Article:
“Why aren't more people reading my blog?”
Honestly, how many times have you asked yourself this very question (in the past month, week, 24 hours)? We're all working hard to make our blogs as fresh, original and amazing as possible, and therein lies the problem. All. Of. Us.
The blogosphere is a thriving, growing and constantly-expanding online space, with new blogs and new blog readers being created every day. That's a lot of people. But, it's a lot of people without a lot of time who have inumerable options when it comes to sites to browse online. So why aren't these millions of readers visiting your fabulous blog?
Last week I read this interesting article on ProBlogger.net about “The Real, #1, Most Obvious Reason No One’s Reading Your Blog.” According to the author, Jared Latigo, this real, #1, most obvious reason is entitlement.
He explains that there's an attitude permeating the blogosphere that we've forgotten that we are not entitled to anyone's attention on the Internet, no matter how amazing, cutting-edge and important our content is. Latigo says, “We forget that everyone else thinks they are just as awesome as we think we are.”
Is he right?
He may be onto something. We should all be confident in our blogs and confident in what we have to offer – but not cocky. Proud but not boastful. (And always, always, grateful.) Now, if everyone else thinks they're great, too (and if they are), how do we become a chosen one? Latigo suggests that instead of banging a digital frying pan over the heads of our potential followers and readers (so to speak) with too many tweets or updates about a recent blog post, for example – we should balance the asking with giving, attention to others, and helpfulness.
What does that mean?
It's an interesting thought to keep in mind both in your marketing and content strategy that readers don't owe us anything: not their time, not their money, not their click-throughs or their tweets and likes. The author points out that we need to ask for what we want, but we also have to make the other person want to read, to share and to follow. We can do that by giving, giving and giving – without expecting anything in return. No “Follow me and I'll follow you back.” No exchange, just giving.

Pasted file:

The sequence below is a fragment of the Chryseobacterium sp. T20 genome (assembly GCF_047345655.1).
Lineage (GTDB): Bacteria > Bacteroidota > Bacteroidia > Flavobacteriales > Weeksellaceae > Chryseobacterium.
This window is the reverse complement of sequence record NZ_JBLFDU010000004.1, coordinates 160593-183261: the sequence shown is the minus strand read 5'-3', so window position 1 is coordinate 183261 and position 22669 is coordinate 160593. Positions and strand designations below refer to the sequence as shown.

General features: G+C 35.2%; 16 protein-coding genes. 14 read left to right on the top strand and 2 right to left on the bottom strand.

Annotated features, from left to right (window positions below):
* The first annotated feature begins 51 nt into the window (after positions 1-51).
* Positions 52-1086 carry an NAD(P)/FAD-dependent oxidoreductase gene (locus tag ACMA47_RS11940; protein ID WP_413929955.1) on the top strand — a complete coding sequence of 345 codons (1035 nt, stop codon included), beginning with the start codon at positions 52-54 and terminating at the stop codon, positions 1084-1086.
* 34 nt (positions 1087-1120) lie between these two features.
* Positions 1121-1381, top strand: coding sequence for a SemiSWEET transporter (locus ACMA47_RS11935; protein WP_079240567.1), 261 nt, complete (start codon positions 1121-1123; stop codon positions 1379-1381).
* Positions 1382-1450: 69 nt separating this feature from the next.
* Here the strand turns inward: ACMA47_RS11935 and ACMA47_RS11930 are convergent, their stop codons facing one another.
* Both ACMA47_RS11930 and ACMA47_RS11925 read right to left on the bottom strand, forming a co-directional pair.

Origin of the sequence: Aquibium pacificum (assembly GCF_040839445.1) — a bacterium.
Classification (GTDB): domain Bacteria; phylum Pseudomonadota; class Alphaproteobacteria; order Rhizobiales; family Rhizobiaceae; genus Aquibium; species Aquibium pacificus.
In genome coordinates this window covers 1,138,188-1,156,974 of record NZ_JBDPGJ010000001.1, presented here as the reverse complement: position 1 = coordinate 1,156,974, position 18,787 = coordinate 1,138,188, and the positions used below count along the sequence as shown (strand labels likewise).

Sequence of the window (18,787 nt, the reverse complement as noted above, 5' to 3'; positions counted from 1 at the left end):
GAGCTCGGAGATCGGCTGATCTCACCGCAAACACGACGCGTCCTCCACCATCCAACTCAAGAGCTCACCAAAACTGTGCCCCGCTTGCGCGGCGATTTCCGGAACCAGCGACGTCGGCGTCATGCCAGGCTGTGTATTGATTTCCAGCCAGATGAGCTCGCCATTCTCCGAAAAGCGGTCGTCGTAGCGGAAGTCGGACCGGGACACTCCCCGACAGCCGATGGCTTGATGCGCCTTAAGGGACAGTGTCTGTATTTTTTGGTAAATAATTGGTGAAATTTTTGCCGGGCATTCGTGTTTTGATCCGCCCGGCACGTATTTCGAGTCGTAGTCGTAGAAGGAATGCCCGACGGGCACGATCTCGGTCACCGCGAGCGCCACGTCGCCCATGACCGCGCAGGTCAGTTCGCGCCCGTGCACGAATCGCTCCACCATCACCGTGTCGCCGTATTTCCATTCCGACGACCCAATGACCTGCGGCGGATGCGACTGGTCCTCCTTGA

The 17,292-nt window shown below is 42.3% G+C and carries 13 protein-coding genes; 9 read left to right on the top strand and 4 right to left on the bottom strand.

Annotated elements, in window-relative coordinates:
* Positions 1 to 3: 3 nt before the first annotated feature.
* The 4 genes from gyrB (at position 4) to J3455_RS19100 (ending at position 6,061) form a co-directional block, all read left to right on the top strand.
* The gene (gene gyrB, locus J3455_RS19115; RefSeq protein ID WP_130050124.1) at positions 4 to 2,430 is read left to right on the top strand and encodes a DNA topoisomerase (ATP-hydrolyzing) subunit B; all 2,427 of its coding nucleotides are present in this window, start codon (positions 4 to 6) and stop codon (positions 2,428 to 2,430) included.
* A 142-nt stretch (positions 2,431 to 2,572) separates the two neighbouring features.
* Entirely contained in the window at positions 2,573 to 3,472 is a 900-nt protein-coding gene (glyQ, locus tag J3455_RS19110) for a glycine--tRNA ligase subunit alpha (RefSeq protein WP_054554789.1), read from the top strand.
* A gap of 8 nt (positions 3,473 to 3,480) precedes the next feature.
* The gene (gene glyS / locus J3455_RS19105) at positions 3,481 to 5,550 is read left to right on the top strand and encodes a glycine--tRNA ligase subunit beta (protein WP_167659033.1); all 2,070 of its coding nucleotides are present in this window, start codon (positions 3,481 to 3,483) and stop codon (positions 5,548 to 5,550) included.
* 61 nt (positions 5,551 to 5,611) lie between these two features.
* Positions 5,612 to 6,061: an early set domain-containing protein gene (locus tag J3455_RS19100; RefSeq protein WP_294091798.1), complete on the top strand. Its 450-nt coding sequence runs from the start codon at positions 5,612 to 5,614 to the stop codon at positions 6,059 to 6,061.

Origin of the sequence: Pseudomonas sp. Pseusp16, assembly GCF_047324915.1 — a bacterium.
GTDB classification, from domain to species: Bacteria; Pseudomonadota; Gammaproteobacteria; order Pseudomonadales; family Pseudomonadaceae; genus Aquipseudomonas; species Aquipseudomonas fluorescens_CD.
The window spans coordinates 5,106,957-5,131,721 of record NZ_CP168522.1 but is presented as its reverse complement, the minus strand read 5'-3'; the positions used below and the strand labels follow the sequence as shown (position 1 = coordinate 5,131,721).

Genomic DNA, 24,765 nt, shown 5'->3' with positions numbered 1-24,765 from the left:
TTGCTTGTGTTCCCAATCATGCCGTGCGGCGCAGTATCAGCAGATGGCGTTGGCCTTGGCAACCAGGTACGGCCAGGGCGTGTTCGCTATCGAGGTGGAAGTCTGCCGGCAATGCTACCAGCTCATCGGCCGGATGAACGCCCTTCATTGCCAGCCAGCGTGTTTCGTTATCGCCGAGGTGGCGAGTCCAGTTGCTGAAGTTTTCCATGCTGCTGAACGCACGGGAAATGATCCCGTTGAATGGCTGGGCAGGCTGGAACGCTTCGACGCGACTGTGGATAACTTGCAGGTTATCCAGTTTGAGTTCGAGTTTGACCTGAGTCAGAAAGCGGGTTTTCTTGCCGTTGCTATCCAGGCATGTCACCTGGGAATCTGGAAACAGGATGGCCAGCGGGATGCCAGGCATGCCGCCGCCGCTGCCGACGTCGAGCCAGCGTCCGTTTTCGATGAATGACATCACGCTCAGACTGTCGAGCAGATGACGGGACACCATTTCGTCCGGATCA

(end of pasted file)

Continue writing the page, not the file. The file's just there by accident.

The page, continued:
So, do we have to earn our readers attention, too?
The two acts of asking and earning seem to go hand-in-hand. If you're going to ask for the attention of your readers, you should also aim to earn it too – by rewarding their actions with compelling, high-quality content. And not just once – over and over. We have to remember that our readers have no obligation to continually return to our sites – no, not even our moms! We must aim to impress and entertain our readers daily.
Whether or not entitlement really is the #1 reason no one is reading your blog – well – it's hard to say. However, it's definitely a mindset to keep in mind (along with the multitude of other efforts you're juggling).
So what's the point?
To paraphrase Steve Jobs, “Stay hungry.” There are many, many potential readers out there, but you can't expect them to choose your blog above the others simply because you believe your content is exceptional. As many sucessful professionals will tell you, talent isn't always enough. Keep a mentality of eagerness, excitement and generosity in your marketing and social media.
Do you agree with the author about this kind of blogger entitlement? What do you do to keep your readers coming back?